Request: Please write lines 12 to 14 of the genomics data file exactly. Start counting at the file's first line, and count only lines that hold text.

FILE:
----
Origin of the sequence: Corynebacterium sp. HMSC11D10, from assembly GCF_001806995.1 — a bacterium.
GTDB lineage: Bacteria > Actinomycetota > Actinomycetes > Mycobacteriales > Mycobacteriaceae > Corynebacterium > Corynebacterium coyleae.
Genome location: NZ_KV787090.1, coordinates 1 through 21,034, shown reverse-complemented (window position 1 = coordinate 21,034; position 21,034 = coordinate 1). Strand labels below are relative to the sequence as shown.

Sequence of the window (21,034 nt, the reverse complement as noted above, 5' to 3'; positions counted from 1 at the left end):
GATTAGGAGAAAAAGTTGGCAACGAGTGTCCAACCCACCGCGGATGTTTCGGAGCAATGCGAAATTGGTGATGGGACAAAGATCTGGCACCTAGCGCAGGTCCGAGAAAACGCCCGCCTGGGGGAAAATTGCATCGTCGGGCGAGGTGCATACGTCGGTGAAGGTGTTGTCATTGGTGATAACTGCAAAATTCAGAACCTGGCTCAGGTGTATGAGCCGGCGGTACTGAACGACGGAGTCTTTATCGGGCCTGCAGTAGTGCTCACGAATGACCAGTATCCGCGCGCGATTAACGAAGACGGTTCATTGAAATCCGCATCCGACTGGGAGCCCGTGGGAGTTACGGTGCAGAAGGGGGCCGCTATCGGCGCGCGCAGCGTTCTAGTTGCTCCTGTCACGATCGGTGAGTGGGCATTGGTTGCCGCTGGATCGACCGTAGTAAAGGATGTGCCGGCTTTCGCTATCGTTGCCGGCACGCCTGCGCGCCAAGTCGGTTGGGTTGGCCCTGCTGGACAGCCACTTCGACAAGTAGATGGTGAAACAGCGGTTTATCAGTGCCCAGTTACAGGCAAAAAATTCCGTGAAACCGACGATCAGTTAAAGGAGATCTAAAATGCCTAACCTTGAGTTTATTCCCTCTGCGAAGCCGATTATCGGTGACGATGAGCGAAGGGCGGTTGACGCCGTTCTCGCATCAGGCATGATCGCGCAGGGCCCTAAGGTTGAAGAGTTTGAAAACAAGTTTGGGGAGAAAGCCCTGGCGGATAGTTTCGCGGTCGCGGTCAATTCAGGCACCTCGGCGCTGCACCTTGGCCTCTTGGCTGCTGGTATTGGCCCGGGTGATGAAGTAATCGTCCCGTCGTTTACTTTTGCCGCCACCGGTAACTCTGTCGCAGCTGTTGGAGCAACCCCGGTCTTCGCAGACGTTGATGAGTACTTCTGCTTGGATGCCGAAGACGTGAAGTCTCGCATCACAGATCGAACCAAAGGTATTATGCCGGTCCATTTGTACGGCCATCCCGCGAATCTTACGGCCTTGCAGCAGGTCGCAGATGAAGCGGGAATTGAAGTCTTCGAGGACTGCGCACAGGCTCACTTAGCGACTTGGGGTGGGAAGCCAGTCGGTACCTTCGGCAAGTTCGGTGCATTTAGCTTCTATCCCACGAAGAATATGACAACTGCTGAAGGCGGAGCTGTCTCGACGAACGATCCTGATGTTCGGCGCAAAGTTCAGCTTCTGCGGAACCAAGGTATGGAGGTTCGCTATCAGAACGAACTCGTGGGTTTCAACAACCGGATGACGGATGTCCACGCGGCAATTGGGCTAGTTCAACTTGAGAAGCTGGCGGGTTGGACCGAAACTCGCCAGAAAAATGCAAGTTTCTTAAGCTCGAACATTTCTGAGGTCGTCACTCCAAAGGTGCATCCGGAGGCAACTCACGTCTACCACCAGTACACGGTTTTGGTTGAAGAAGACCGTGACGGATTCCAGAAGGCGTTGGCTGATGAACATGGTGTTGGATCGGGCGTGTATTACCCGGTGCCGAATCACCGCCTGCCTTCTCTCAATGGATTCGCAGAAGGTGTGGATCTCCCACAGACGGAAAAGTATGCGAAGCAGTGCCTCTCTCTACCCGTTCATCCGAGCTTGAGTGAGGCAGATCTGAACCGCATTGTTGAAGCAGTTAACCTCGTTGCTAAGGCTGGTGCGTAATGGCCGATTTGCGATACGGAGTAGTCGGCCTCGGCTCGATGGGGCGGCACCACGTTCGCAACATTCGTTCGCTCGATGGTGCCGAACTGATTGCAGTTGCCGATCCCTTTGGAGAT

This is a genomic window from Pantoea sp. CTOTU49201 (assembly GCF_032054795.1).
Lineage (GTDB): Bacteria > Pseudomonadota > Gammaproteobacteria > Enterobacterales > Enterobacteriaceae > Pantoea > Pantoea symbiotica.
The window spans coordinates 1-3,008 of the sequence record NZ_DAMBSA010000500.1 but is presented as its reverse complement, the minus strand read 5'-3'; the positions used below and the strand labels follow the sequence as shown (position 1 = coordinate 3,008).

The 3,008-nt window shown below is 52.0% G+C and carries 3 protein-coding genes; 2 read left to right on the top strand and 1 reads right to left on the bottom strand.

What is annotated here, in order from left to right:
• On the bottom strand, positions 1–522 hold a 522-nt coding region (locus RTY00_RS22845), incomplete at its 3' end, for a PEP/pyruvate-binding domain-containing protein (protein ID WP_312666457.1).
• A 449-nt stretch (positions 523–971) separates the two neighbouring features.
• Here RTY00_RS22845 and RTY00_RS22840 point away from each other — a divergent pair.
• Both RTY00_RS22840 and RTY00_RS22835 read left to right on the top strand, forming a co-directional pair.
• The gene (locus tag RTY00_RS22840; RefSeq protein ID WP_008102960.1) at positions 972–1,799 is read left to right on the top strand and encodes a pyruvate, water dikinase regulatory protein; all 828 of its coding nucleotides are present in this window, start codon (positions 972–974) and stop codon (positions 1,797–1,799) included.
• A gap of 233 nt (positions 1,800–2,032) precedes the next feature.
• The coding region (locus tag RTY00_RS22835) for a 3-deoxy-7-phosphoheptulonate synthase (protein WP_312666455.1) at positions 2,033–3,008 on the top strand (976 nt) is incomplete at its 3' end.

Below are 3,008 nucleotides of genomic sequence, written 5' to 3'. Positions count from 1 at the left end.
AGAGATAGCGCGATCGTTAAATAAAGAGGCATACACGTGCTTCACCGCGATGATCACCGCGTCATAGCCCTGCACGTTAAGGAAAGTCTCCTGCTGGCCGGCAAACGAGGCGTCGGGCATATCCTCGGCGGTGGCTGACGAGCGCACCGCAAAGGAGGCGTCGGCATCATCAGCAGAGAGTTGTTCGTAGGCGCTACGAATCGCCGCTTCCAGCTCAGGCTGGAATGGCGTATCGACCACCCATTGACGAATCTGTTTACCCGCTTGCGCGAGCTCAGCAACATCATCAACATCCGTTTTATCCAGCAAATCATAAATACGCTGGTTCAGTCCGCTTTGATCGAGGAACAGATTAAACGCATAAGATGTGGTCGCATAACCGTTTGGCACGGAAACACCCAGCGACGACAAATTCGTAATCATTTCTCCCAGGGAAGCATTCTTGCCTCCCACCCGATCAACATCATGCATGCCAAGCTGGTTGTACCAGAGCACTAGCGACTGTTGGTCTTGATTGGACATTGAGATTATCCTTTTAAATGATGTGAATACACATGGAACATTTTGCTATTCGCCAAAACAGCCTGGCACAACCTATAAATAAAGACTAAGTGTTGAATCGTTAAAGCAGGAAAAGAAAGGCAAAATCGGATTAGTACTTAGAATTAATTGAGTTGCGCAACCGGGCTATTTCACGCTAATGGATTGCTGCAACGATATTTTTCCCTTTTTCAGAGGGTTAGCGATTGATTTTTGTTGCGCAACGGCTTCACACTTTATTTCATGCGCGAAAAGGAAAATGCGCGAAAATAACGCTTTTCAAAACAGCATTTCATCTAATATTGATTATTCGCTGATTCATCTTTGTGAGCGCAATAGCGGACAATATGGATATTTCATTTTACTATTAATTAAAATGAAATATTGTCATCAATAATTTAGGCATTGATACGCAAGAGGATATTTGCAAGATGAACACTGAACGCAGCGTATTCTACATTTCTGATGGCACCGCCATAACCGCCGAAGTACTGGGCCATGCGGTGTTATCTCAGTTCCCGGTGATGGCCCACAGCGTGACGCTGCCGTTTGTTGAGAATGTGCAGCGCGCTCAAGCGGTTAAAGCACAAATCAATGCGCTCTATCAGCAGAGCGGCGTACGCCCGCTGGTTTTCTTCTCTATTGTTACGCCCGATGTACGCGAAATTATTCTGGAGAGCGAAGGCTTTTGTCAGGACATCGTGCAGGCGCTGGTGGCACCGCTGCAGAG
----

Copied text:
• A 449-nt stretch (positions 523–971) separates the two neighbouring features.
• Here RTY00_RS22845 and RTY00_RS22840 point away from each other — a divergent pair.
• Both RTY00_RS22840 and RTY00_RS22835 read left to right on the top strand, forming a co-directional pair.